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Bacterial defense mechanisms against bacteriophages



To study the defense mechanisms associated with bacteria against the pathogenicity of bacteriophages and mechanisms which are associated with phages to overcome these bacterial defense mechanisms.
B.G.E.T Jayashantha
B.Sc (ug) Microbiology (Special),
University of Kelaniya, Sri Lanka
Bacterial defense mechanisms
against bacteriophages
To study the defense mechanisms associated with bacteria against the
pathogenicity of bacteriophages and mechanisms which are associated
with phages to overcome these bacterial defense mechanisms.
PIC Source :-
Bacteriophages infect bacteria.
Bacteria have several genetically regulated defense mechanisms to protect
from the phages.
Different bacteria have different defense mechanisms.
Bacteria and Bacteriophages have been co-evolving during the evolutionary
Therefore, phage mechanisms are evolved to overcome these bacterial
This continuous evolutionary relationship between the pathogenicity of
Bacteriophages and the resistance of Bacteria is described by Evolutionary
arms race hypothesis
Anti-phage mechanisms of bacteria
Main mechanisms can be categorized under following topics
1. Preventing phage adsorption
2. Preventing phage DNA entry
3. Restriction modification systems
4. CRISPR-Cas system
5. Abortive infection systems
PIC Source :-
1.) Preventing phage adsorption
Adsorption is the initial step of phage infection to a bacterium.
Phage adsorption to the bacterial cell surface occurs through recognition of a
phage receptor on the surface
Adsorption-blocking mechanisms can be divided into mainly three categories
i) Blocking of phage receptors
ii) Production of extracellular matrix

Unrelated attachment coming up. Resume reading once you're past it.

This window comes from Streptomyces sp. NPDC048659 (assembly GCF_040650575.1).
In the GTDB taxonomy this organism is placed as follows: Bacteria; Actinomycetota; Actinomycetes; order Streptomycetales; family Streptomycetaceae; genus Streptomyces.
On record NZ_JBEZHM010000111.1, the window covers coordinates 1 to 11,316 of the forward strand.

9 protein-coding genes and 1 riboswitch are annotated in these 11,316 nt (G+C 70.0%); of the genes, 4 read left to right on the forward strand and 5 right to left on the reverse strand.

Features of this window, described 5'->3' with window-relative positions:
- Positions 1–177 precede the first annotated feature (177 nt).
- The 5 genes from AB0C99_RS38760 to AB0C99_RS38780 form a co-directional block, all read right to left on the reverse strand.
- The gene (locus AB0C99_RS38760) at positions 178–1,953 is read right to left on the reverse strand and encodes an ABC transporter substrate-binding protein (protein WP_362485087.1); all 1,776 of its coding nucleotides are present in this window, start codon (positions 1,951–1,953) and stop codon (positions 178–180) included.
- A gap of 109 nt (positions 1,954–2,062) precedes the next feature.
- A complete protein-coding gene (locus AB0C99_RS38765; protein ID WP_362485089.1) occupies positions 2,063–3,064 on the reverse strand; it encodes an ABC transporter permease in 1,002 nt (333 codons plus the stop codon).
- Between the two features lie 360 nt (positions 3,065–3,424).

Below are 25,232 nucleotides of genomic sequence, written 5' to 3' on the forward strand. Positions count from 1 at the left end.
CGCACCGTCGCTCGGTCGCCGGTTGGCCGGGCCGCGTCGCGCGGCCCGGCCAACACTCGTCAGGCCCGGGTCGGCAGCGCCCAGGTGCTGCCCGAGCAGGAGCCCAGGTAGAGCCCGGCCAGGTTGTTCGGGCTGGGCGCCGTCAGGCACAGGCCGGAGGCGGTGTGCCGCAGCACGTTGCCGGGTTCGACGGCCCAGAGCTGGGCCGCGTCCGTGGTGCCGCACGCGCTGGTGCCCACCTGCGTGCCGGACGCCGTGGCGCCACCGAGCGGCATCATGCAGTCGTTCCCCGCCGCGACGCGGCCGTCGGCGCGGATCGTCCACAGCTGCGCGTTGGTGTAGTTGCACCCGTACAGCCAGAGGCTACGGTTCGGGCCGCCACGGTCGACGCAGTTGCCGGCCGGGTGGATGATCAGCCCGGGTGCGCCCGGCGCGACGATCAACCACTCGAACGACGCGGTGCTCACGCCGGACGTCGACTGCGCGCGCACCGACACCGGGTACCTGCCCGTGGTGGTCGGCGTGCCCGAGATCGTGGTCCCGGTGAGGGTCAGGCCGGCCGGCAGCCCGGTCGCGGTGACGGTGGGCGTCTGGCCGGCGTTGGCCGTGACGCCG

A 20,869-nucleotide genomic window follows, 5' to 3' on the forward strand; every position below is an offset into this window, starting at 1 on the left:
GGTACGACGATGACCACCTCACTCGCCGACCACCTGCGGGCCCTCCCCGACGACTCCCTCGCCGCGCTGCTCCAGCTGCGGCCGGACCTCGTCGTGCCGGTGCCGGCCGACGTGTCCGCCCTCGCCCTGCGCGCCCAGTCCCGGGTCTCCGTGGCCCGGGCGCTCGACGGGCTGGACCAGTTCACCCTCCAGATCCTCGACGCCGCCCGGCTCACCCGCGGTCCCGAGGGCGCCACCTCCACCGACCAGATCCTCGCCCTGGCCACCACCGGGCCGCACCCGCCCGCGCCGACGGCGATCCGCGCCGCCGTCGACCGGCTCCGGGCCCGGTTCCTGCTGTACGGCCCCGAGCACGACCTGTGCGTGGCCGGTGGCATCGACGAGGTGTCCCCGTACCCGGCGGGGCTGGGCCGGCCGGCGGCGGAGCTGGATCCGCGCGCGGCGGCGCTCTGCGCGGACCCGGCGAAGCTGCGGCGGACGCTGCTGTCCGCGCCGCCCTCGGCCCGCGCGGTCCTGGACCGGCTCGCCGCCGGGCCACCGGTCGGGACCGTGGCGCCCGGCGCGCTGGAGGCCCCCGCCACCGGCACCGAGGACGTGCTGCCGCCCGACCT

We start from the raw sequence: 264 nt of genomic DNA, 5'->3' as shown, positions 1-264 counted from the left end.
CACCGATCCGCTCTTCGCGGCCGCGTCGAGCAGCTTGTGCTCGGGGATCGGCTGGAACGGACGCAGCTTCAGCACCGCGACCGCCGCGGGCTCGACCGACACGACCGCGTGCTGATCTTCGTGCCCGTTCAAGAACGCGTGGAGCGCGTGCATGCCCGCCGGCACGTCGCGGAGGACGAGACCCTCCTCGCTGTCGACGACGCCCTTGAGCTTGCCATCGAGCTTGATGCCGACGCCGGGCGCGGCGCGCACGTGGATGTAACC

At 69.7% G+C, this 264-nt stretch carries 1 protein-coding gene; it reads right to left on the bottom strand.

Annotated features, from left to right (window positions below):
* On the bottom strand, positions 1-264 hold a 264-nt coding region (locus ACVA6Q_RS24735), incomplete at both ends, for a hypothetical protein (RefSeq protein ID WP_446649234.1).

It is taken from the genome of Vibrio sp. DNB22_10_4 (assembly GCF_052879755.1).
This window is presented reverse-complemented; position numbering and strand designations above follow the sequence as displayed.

iii) Production of competitive inhibitors
Blocking of phage receptors
1. Bacteria can become
resistant to phages by
modifying cell surface
receptors which recognize
distinctive pages.
Bacteriophages make resistance
by Adapting to recognize these
new receptors
How phages overcome
this resistance
PIC Source :- Nature reviews | Microbiology
2.) Bacteria can also produce
proteins that mask the phage
Staphylococcus aureus produces
protein A, which reduces phage
When bacteria produce low amount of
Protein A , adsorption is improved
Blocking of phage receptors cond..
Masking Protein
PIC Source :- Nature reviews | Microbiology
E. coli has outer-membrane receptor
protein named as OmpA for many
T-even-like E. coli phages
It is masked and modified its
conformation by protein TraT which is
encoded by the F plasmid,
Escherichia coli produces a
lipoprotein (Llp) that blocks its own
receptor ferrichrome-iron receptor
Llp is expressed at the beginning of
the infection of E.coli by T5
It also prevents superinfection
Blocking of phage receptors cond..
PIC Source :-
1.) Phage adsorption can also be
blocked by the production of
exopolysaccharide (EPS)
but phages overcome the EPS layer by
producing a polysaccharide lyase or a
polysaccharide hydrolase to cleave EPS
Production of extracellular matrix
How phages overcome
this resistance
PIC Source :- Nature reviews | Microbiology
Pseudomonas spp. and Acetobactor spp.
produce Alginates (a type of EPS ) which
increase the resistance against phages
phage F116, targets Pseudomonas,
produces an alginate lyase,
It facilitates the dispersion of the
alginate matrix as well as reducing
the viscosity of this matrix.
Production of extracellular matrix
PIC Source :- PIC Source :-
How phages overcome
this resistance
2.) Phages have also evolved to
specifically recognize polysaccharides
such as LPS O antigens and K
Some bacteria modifies these LPS
antigens . Therefore phage can not
recognize and adsorb to the cell.